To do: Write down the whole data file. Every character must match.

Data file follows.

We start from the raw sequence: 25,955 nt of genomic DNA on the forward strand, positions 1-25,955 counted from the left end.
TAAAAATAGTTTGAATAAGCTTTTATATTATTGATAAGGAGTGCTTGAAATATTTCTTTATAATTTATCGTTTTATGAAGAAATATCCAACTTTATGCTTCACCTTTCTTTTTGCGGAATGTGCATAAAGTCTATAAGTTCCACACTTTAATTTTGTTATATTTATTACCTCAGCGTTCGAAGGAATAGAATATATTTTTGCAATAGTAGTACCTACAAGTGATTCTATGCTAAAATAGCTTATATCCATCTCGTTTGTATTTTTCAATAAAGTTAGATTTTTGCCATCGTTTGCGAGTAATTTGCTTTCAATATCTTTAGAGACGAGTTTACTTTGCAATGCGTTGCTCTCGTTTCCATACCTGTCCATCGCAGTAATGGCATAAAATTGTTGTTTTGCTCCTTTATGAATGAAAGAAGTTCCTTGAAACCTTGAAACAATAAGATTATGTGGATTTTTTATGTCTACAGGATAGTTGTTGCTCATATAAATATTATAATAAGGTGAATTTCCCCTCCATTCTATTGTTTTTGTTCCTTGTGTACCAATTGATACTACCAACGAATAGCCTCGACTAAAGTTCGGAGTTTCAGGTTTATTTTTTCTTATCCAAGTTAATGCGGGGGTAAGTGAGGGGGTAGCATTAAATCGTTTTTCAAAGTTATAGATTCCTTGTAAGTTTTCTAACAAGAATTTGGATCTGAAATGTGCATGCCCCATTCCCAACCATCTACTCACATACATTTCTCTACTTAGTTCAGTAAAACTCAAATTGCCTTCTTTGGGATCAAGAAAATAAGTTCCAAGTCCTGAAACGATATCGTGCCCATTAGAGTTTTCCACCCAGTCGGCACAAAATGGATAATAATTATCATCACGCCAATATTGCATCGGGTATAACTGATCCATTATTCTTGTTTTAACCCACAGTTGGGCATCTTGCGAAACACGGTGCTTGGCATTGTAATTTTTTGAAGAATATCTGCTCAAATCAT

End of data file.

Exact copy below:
We start from the raw sequence: 25,955 nt of genomic DNA on the forward strand, positions 1-25,955 counted from the left end.
TAAAAATAGTTTGAATAAGCTTTTATATTATTGATAAGGAGTGCTTGAAATATTTCTTTATAATTTATCGTTTTATGAAGAAATATCCAACTTTATGCTTCACCTTTCTTTTTGCGGAATGTGCATAAAGTCTATAAGTTCCACACTTTAATTTTGTTATATTTATTACCTCAGCGTTCGAAGGAATAGAATATATTTTTGCAATAGTAGTACCTACAAGTGATTCTATGCTAAAATAGCTTATATCCATCTCGTTTGTATTTTTCAATAAAGTTAGATTTTTGCCATCGTTTGCGAGTAATTTGCTTTCAATATCTTTAGAGACGAGTTTACTTTGCAATGCGTTGCTCTCGTTTCCATACCTGTCCATCGCAGTAATGGCATAAAATTGTTGTTTTGCTCCTTTATGAATGAAAGAAGTTCCTTGAAACCTTGAAACAATAAGATTATGTGGATTTTTTATGTCTACAGGATAGTTGTTGCTCATATAAATATTATAATAAGGTGAATTTCCCCTCCATTCTATTGTTTTTGTTCCTTGTGTACCAATTGATACTACCAACGAATAGCCTCGACTAAAGTTCGGAGTTTCAGGTTTATTTTTTCTTATCCAAGTTAATGCGGGGGTAAGTGAGGGGGTAGCATTAAATCGTTTTTCAAAGTTATAGATTCCTTGTAAGTTTTCTAACAAGAATTTGGATCTGAAATGTGCATGCCCCATTCCCAACCATCTACTCACATACATTTCTCTACTTAGTTCAGTAAAACTCAAATTGCCTTCTTTGGGATCAAGAAAATAAGTTCCAAGTCCTGAAACGATATCGTGCCCATTAGAGTTTTCCACCCAGTCGGCACAAAATGGATAATAATTATCATCACGCCAATATTGCATCGGGTATAACTGATCCATTATTCTTGTTTTAACCCACAGTTGGGCATCTTGCGAAACACGGTGCTTGGCATTGTAATTTTTTGAAGAATATCTGCTCAAATCAT